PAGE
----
Vardhaphala, Vardha-phala: 3 definitions
Vardhaphala means something in Hinduism, Sanskrit. If you want to know the exact meaning, history, etymology or English translation of this term then check out the descriptions on this page. Add your comment or reference to a book if you want to contribute to this summary article.
Ayurveda (science of life)Source: Wisdom Library: Local Names of Plants and Drugs
Vardhaphala [वर्धफल] in the Sanskrit language is the name of a plant identified with Pongamia pinnata (L.) Pierre from the Fabaceae (pea) family having the following synonyms: Millettia pinnata, Pongamia glabra, Derris indica, Cytisus pinnatus. For the possible medicinal usage of vardhaphala, you can check this page for potential sources and references, although be aware that any some or none of the side-effects may not be mentioned here, wether they be harmful or beneficial to health.
Āyurveda (आयुर्वेद, ayurveda) is a branch of Indian science dealing with medicine, herbalism, taxology, anatomy, surgery, alchemy and related topics. Traditional practice of Āyurveda in ancient India dates back to at least the first millenium BC. Literature is commonly written in Sanskrit using various poetic metres.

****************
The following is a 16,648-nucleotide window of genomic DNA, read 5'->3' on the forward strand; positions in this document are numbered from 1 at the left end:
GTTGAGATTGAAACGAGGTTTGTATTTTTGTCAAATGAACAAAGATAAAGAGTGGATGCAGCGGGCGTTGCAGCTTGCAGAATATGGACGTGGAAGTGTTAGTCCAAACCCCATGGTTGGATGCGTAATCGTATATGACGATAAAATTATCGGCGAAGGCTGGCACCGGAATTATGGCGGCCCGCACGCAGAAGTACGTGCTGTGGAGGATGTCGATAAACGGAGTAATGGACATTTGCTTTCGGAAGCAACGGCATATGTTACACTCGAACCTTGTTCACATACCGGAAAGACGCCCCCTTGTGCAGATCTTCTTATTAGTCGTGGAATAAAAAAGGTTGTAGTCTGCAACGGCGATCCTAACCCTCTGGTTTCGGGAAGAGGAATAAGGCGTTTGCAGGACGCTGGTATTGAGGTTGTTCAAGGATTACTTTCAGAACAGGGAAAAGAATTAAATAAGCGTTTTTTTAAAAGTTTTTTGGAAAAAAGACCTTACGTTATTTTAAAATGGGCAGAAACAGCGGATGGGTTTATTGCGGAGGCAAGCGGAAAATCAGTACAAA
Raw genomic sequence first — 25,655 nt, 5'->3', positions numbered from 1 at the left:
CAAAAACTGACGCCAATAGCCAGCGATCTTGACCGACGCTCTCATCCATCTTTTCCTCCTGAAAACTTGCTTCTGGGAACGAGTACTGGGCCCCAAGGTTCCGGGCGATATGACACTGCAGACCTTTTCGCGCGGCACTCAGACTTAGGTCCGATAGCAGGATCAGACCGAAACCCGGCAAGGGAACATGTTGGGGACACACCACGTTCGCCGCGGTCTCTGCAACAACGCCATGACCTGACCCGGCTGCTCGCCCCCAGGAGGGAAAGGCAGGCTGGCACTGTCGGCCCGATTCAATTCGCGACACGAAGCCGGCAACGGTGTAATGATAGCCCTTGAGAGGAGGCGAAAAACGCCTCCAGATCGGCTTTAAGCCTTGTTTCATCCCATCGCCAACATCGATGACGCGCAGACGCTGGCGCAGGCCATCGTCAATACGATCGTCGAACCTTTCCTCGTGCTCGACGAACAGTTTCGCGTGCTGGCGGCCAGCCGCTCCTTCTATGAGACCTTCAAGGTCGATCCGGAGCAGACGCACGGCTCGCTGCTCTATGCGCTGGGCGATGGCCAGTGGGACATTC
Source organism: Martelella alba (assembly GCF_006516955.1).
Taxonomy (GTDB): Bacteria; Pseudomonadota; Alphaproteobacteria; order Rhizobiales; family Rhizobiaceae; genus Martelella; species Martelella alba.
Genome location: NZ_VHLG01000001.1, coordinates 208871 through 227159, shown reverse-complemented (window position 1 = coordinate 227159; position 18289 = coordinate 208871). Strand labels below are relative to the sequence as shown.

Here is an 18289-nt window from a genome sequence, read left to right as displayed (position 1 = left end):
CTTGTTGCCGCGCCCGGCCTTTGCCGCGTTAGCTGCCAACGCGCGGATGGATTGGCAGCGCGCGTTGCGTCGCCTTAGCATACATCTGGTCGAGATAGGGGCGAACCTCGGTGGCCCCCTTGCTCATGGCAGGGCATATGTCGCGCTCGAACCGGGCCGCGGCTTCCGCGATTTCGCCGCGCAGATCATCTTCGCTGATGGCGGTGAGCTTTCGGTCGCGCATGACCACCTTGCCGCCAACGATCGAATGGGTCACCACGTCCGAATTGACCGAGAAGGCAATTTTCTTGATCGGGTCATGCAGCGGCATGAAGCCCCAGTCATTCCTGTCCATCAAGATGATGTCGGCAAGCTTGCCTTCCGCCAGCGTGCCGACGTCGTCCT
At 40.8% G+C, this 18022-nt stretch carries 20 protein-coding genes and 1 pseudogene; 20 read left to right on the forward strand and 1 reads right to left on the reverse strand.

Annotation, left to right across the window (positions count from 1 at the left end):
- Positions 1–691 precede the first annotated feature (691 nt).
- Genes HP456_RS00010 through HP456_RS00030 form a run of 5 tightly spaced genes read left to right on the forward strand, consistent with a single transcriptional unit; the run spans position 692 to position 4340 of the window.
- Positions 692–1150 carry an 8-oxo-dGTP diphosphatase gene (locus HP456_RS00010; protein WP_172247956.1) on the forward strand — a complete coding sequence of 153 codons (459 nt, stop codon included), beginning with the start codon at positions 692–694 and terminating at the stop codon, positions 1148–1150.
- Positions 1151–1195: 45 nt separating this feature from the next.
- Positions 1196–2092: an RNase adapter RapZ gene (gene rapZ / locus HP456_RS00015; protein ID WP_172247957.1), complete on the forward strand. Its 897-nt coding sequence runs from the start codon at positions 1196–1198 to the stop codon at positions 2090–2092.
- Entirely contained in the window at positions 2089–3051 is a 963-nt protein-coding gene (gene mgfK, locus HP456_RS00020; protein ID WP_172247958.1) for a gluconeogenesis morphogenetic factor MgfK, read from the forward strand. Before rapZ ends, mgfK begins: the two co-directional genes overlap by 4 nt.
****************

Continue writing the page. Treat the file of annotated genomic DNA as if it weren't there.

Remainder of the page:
Languages of India and abroad
Sanskrit dictionarySource: DDSA: The practical Sanskrit-English dictionary
Vardhaphala (वर्धफल).—Pongamia Glabra (Mar. karaṃja).
Derivable forms: vardhaphalaḥ (वर्धफलः).
Vardhaphala is a Sanskrit compound consisting of the terms vardha and phala (फल).Source: Cologne Digital Sanskrit Dictionaries: Monier-Williams Sanskrit-English Dictionary
Vardhaphala (वर्धफल):—[=vardha-phala] [from vardha] m. Pongamia Glabra, [cf. Lexicographers, esp. such as amarasiṃha, halāyudha, hemacandra, etc.]
Sanskrit, also spelled संस्कृतम् (saṃskṛtam), is an ancient language of India commonly seen as the grandmother of the Indo-European language family (even English!). Closely allied with Prakrit and Pali, Sanskrit is more exhaustive in both grammar and terms and has the most extensive collection of literature in the world, greatly surpassing its sister-languages Greek and Latin.
See also (Relevant definitions)
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